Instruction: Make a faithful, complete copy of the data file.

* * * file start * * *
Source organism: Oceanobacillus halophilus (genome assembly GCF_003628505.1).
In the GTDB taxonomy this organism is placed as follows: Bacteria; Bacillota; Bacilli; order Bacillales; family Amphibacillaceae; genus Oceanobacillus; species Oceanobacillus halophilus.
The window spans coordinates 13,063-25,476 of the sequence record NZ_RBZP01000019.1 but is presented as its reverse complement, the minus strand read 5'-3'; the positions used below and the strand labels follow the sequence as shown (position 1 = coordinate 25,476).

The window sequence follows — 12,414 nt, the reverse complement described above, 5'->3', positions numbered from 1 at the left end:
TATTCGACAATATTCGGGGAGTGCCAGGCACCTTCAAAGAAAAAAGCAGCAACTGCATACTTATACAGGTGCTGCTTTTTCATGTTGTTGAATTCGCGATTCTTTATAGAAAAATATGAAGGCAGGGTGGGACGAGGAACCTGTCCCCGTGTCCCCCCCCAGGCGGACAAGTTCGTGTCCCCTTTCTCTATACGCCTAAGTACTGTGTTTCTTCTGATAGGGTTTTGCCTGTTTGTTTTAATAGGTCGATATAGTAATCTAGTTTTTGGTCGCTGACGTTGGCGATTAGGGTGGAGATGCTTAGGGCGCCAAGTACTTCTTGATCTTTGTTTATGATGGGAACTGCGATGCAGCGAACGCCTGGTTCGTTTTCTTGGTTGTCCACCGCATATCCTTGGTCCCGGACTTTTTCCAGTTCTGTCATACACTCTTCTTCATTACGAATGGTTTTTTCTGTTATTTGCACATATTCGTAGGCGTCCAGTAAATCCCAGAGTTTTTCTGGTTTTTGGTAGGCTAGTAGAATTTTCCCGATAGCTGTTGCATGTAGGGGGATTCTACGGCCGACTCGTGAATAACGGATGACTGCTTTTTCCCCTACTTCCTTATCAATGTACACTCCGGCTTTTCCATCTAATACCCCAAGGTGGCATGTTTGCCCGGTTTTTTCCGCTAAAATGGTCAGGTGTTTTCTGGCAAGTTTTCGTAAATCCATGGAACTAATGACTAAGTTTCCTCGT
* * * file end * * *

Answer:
Source organism: Oceanobacillus halophilus (genome assembly GCF_003628505.1).
In the GTDB taxonomy this organism is placed as follows: Bacteria; Bacillota; Bacilli; order Bacillales; family Amphibacillaceae; genus Oceanobacillus; species Oceanobacillus halophilus.
The window spans coordinates 13,063-25,476 of the sequence record NZ_RBZP01000019.1 but is presented as its reverse complement, the minus strand read 5'-3'; the positions used below and the strand labels follow the sequence as shown (position 1 = coordinate 25,476).

The window sequence follows — 12,414 nt, the reverse complement described above, 5'->3', positions numbered from 1 at the left end:
TATTCGACAATATTCGGGGAGTGCCAGGCACCTTCAAAGAAAAAAGCAGCAACTGCATACTTATACAGGTGCTGCTTTTTCATGTTGTTGAATTCGCGATTCTTTATAGAAAAATATGAAGGCAGGGTGGGACGAGGAACCTGTCCCCGTGTCCCCCCCCAGGCGGACAAGTTCGTGTCCCCTTTCTCTATACGCCTAAGTACTGTGTTTCTTCTGATAGGGTTTTGCCTGTTTGTTTTAATAGGTCGATATAGTAATCTAGTTTTTGGTCGCTGACGTTGGCGATTAGGGTGGAGATGCTTAGGGCGCCAAGTACTTCTTGATCTTTGTTTATGATGGGAACTGCGATGCAGCGAACGCCTGGTTCGTTTTCTTGGTTGTCCACCGCATATCCTTGGTCCCGGACTTTTTCCAGTTCTGTCATACACTCTTCTTCATTACGAATGGTTTTTTCTGTTATTTGCACATATTCGTAGGCGTCCAGTAAATCCCAGAGTTTTTCTGGTTTTTGGTAGGCTAGTAGAATTTTCCCGATAGCTGTTGCATGTAGGGGGATTCTACGGCCGACTCGTGAATAACGGATGACTGCTTTTTCCCCTACTTCCTTATCAATGTACACTCCGGCTTTTCCATCTAATACCCCAAGGTGGCATGTTTGCCCGGTTTTTTCCGCTAAAATGGTCAGGTGTTTTCTGGCAAGTTTTCGTAAATCCATGGAACTAATGACTAAGTTTCCTCGT